showing that for α = β the harmonic mean ranges from 0, for α = β = 1, to 1/2, for α = β → ∞.
Following are the limits with one parameter finite (nonzero) and the other approaching these limits:
The harmonic mean plays a role in maximum likelihood estimation for the four parameter case, in addition to the geometric mean. Actually, when performing maximum likelihood estimation for the four parameter case, besides the harmonic mean H_{X} based on the random variable X, also another harmonic mean appears naturally: the harmonic mean based on the linear transformation (1 − X), the mirrorimage of X, denoted by H_{1 − X}:
The harmonic mean (H_{(1 − X)}) of a Beta distribution with β < 1 is undefined, because its defining expression is not bounded in [0, 1] for shape parameter β less than unity.
Letting α = β in the above expression one obtains
showing that for α = β the harmonic mean ranges from 0, for α = β = 1, to 1/2, for α = β → ∞.
Following are the limits with one parameter finite (nonzero) and the other approaching these limits:
Although both H_{X} and H_{1−X} are asymmetric, in the case that both shape parameters are equal α = β, the harmonic means are equal: H_{X} = H_{1−X}. This equality follows from the following symmetry displayed between both harmonic means:
The variance (the second moment centered on the mean) of a Beta distribution random variable X with parameters α and β is:^{[1]}^{[13]}
Letting α = β in the above expression one obtains
showing that for α = β the variance decreases monotonically as α = β increases. Setting α = β = 0 in this expression, one finds the maximum variance var(X) = 1/4^{[1]} which only occurs approaching the limit, at α = β = 0.
The beta distribution may also be parametrized in terms of its mean μ (0 < μ < 1) and sample size ν = α + β (ν > 0) (see subsection Mean and sample size):
Using this parametrization, one can express the variance in terms of the mean μ and the sample size ν as follows:
Since ν = α + β > 0, it follows that var(X) < μ(1 − μ).
For a symmetric distribution, the mean is at the middle of the distribution, μ = 1/2, and therefore:
Also, the following limits (with only the noted variable approaching the limit) can be obtained from the above expressions:
The logarithm of the geometric variance, ln(var_{GX}), of a distribution with random variable X is the second moment of the logarithm of X centered on the geometric mean of X, ln(G_{X}):
and therefore, the geometric variance is:
In the Fisher information matrix, and the curvature of the log likelihood function, the logarithm of the geometric variance of the reflected variable 1 − X and the logarithm of the geometric covariance between X and 1 − X appear:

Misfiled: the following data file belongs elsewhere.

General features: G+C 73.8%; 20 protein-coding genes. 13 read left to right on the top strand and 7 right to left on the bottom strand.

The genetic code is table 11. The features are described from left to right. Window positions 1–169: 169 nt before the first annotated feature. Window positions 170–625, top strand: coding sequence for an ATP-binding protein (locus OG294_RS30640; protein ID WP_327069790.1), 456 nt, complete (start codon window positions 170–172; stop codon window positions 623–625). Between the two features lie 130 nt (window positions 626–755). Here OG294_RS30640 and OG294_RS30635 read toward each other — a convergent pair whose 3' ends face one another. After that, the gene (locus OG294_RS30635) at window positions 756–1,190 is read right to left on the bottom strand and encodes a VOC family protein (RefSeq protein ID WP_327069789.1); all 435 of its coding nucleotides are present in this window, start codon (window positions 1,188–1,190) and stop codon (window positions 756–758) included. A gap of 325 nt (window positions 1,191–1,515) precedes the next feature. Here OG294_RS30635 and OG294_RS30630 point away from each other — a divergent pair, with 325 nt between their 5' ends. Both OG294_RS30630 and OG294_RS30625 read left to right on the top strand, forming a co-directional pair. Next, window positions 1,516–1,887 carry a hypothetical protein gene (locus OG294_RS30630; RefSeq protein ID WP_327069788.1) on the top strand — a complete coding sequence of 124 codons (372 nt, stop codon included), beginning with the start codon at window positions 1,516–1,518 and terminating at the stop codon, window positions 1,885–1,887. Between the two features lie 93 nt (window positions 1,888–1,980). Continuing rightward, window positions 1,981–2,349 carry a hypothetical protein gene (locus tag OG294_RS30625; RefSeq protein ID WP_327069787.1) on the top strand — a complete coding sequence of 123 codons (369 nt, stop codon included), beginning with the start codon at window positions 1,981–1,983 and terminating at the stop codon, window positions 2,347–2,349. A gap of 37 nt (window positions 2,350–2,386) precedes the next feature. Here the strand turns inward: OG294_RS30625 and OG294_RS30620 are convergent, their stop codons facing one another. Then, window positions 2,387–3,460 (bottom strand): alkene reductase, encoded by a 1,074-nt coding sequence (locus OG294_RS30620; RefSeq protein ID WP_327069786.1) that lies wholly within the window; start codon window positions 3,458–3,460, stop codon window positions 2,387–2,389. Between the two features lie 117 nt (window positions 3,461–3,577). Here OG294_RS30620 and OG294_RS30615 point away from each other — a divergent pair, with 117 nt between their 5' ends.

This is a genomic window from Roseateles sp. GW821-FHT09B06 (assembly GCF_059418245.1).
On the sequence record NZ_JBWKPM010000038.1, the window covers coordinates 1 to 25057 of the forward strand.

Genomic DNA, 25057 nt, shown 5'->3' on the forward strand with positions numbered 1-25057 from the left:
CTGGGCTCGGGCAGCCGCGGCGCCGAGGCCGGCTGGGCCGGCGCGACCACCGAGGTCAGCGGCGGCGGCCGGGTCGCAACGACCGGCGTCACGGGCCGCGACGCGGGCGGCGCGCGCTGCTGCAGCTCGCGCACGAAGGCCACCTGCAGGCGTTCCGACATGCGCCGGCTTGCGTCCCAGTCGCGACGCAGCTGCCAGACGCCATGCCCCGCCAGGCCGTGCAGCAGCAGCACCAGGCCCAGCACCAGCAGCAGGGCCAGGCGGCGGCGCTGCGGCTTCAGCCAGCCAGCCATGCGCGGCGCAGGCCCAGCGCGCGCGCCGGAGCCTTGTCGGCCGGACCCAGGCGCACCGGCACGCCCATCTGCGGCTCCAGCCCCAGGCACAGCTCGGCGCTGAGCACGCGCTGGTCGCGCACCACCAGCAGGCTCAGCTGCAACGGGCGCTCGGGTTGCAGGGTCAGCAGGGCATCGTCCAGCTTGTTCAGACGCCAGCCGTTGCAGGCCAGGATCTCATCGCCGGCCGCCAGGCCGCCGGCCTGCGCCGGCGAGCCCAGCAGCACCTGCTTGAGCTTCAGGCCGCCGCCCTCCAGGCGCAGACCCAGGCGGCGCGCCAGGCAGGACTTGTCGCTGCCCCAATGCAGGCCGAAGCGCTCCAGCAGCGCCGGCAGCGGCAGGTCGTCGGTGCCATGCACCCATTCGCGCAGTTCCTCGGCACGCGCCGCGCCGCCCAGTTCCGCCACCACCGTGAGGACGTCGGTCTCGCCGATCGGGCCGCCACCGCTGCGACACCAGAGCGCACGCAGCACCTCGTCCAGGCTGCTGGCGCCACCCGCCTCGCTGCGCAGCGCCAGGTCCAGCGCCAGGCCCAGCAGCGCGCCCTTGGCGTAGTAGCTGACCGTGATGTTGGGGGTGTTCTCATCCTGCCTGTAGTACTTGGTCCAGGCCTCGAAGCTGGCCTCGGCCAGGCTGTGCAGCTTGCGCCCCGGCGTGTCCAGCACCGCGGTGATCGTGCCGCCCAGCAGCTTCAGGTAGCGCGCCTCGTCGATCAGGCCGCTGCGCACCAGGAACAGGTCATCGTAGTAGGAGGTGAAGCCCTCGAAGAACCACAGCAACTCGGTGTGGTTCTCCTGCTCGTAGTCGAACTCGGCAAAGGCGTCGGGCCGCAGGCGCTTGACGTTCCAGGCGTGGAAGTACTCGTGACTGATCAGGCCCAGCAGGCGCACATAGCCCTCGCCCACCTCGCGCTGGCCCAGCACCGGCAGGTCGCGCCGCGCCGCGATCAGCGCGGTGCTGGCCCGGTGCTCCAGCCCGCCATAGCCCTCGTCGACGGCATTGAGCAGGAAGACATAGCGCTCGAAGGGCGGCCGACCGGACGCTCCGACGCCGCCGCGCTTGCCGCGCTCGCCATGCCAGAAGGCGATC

For a beta distribution, higher order logarithmic moments can be derived by using the representation of a beta distribution as a proportion of two Gamma distributions and differentiating through the integral. They can be expressed in terms of higher order polygamma functions. See the section § Moments of logarithmically transformed random variables. The variance of the logarithmic variables and covariance of ln X and ln(1−X) are:
where the trigamma function, denoted ψ_{1}(α), is the second of the polygamma functions, and is defined as the derivative of the digamma function:
Therefore,
The accompanying plots show the log geometric variances and log geometric covariance versus the shape parameters α and β. The plots show that the log geometric variances and log geometric covariance are close to zero for shape parameters α and β greater than 2, and that the log geometric variances rapidly rise in value for shape parameter values α and β less than unity. The log geometric variances are positive for all values of the shape parameters. The log geometric covariance is negative for all values of the shape parameters, and it reaches large negative values for α and β less than unity.
Following are the limits with one parameter finite (nonzero) and the other approaching these limits:
Limits with two parameters varying:
Although both ln(var_{GX}) and ln(var_{G(1 − X)}) are asymmetric, when the shape parameters are equal, α = β, one has: ln(var_{GX}) = ln(var_{G(1−X)}). This equality follows from the following symmetry displayed between both log geometric variances:
The log geometric covariance is symmetric:
The mean absolute deviation around the mean for the beta distribution with shape parameters α and β is:^{[8]}
The mean absolute deviation around the mean is a more robust estimator of statistical dispersion than the standard deviation for beta distributions with tails and inflection points at each side of the mode, Beta(α, β) distributions with α,β > 2, as it depends on the linear (absolute) deviations rather than the square deviations from the mean. Therefore, the effect of very large deviations from the mean are not as overly weighted.
Using Stirling's approximation to the Gamma function, N.L.Johnson and S.Kotz^{[1]} derived the following approximation for values of the shape parameters greater than unity (the relative error for this approximation is only −3.5% for α = β = 1, and it decreases to zero as α → ∞, β → ∞):
At the limit α → ∞, β → ∞, the ratio of the mean absolute deviation to the standard deviation (for the beta distribution) becomes equal to the ratio of the same measures for the normal distribution: . For α = β = 1 this ratio equals , so that from α = β = 1 to α, β → ∞ the ratio decreases by 8.5%. For α = β = 0 the standard deviation is exactly equal to the mean absolute deviation around the mean. Therefore, this ratio decreases by 15% from α = β = 0 to α = β = 1, and by 25% from α = β = 0 to α, β → ∞ . However, for skewed beta distributions such that α → 0 or β → 0, the ratio of the standard deviation to the mean absolute deviation approaches infinity (although each of them, individually, approaches zero) because the mean absolute deviation approaches zero faster than the standard deviation.